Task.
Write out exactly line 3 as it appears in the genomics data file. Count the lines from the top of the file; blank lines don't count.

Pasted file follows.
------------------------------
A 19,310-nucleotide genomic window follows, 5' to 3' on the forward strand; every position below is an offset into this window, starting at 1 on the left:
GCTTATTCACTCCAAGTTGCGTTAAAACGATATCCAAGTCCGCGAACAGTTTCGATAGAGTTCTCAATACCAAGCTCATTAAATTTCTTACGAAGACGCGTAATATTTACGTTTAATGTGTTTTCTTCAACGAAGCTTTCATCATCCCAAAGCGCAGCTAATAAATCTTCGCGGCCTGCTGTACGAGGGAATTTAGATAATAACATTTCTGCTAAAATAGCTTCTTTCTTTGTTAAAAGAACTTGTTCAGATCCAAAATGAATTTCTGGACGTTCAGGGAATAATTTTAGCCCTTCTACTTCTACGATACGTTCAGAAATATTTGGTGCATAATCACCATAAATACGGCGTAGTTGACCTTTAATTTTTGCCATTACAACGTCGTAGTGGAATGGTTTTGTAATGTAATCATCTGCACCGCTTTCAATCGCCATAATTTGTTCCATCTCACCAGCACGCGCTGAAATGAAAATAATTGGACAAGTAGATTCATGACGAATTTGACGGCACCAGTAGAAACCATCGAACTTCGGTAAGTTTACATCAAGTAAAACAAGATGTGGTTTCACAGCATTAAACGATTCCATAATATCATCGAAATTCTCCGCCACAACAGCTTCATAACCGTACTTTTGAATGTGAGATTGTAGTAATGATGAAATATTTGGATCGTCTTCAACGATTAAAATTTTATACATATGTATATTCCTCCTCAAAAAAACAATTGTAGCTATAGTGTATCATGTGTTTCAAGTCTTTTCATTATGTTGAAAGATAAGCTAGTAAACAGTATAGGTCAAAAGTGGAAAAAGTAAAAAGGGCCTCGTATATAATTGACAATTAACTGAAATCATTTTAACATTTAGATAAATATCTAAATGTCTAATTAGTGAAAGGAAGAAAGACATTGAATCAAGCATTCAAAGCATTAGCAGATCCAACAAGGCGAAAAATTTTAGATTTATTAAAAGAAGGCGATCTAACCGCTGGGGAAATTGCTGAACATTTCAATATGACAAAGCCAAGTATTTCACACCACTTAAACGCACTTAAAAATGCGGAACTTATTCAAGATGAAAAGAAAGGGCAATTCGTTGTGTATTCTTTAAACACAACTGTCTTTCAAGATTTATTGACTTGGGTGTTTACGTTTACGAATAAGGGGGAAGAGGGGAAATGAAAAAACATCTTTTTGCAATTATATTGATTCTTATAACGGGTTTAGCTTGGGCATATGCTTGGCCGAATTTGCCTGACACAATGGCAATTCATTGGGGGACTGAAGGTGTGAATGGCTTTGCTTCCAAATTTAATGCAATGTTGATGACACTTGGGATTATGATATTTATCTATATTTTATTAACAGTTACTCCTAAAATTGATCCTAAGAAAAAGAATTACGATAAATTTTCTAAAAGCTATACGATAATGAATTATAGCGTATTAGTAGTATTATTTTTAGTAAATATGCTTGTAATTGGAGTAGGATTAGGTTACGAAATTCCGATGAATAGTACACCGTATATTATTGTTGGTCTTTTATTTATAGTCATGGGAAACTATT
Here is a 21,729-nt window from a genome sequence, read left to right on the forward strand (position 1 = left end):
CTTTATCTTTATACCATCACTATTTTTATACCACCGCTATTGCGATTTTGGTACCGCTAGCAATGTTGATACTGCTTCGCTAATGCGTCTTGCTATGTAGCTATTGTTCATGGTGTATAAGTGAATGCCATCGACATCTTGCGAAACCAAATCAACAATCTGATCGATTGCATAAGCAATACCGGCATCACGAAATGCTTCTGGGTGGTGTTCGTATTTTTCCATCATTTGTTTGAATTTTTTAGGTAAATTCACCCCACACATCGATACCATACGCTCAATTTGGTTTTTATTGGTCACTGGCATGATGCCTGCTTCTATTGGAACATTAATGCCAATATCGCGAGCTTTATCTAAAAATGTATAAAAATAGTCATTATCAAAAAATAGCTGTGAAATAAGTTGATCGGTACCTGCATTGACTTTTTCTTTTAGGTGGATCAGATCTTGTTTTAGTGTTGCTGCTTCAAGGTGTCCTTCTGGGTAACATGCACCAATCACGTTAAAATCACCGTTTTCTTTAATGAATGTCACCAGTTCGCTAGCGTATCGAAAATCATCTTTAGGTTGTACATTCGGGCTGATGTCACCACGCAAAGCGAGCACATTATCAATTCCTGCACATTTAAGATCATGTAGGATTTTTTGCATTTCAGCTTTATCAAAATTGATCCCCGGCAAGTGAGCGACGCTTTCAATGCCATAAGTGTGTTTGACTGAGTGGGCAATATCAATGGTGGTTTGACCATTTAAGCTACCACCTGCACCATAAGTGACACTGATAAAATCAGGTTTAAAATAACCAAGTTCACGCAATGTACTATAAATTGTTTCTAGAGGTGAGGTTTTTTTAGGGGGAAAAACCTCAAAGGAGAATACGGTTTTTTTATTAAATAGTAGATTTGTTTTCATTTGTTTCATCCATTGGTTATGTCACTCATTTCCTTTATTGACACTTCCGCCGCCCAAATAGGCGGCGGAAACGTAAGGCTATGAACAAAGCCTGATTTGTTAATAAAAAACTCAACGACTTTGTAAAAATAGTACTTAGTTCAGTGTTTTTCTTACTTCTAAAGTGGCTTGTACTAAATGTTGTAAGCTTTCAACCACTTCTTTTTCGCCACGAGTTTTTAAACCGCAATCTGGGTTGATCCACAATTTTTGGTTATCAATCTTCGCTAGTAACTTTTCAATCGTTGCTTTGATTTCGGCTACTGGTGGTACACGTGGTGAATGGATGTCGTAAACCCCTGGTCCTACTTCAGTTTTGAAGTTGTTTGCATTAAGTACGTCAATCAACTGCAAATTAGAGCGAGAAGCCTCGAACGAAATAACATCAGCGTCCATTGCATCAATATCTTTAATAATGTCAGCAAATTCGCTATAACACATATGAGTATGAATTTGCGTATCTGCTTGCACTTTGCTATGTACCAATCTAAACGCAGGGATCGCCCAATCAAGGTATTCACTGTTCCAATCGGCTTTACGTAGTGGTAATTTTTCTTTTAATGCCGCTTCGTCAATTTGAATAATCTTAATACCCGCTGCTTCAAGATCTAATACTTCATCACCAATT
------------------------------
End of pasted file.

Here is a 21,729-nt window from a genome sequence, read left to right on the forward strand (position 1 = left end):